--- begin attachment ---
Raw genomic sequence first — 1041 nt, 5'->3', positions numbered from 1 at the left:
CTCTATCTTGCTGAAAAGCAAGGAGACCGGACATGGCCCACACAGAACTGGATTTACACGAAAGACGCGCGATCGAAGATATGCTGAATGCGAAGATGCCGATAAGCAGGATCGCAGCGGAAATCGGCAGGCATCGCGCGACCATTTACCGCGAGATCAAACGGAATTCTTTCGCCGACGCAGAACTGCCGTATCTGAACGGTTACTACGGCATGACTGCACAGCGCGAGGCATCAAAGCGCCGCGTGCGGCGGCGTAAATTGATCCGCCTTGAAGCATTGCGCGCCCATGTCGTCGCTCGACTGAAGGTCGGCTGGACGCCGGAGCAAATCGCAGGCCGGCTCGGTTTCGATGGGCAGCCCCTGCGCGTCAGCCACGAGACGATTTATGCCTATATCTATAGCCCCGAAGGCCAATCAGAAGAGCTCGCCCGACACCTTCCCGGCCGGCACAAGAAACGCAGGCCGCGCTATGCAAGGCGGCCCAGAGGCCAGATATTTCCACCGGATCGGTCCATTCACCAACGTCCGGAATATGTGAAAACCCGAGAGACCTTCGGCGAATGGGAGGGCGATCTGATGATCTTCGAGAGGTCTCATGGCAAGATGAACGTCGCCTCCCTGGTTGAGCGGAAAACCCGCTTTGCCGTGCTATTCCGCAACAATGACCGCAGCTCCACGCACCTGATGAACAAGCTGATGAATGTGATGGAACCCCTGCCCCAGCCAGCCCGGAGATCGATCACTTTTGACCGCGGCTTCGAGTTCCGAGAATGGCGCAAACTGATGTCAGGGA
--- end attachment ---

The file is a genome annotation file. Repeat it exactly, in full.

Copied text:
Raw genomic sequence first — 1041 nt, 5'->3', positions numbered from 1 at the left:
CTCTATCTTGCTGAAAAGCAAGGAGACCGGACATGGCCCACACAGAACTGGATTTACACGAAAGACGCGCGATCGAAGATATGCTGAATGCGAAGATGCCGATAAGCAGGATCGCAGCGGAAATCGGCAGGCATCGCGCGACCATTTACCGCGAGATCAAACGGAATTCTTTCGCCGACGCAGAACTGCCGTATCTGAACGGTTACTACGGCATGACTGCACAGCGCGAGGCATCAAAGCGCCGCGTGCGGCGGCGTAAATTGATCCGCCTTGAAGCATTGCGCGCCCATGTCGTCGCTCGACTGAAGGTCGGCTGGACGCCGGAGCAAATCGCAGGCCGGCTCGGTTTCGATGGGCAGCCCCTGCGCGTCAGCCACGAGACGATTTATGCCTATATCTATAGCCCCGAAGGCCAATCAGAAGAGCTCGCCCGACACCTTCCCGGCCGGCACAAGAAACGCAGGCCGCGCTATGCAAGGCGGCCCAGAGGCCAGATATTTCCACCGGATCGGTCCATTCACCAACGTCCGGAATATGTGAAAACCCGAGAGACCTTCGGCGAATGGGAGGGCGATCTGATGATCTTCGAGAGGTCTCATGGCAAGATGAACGTCGCCTCCCTGGTTGAGCGGAAAACCCGCTTTGCCGTGCTATTCCGCAACAATGACCGCAGCTCCACGCACCTGATGAACAAGCTGATGAATGTGATGGAACCCCTGCCCCAGCCAGCCCGGAGATCGATCACTTTTGACCGCGGCTTCGAGTTCCGAGAATGGCGCAAACTGATGTCAGGGA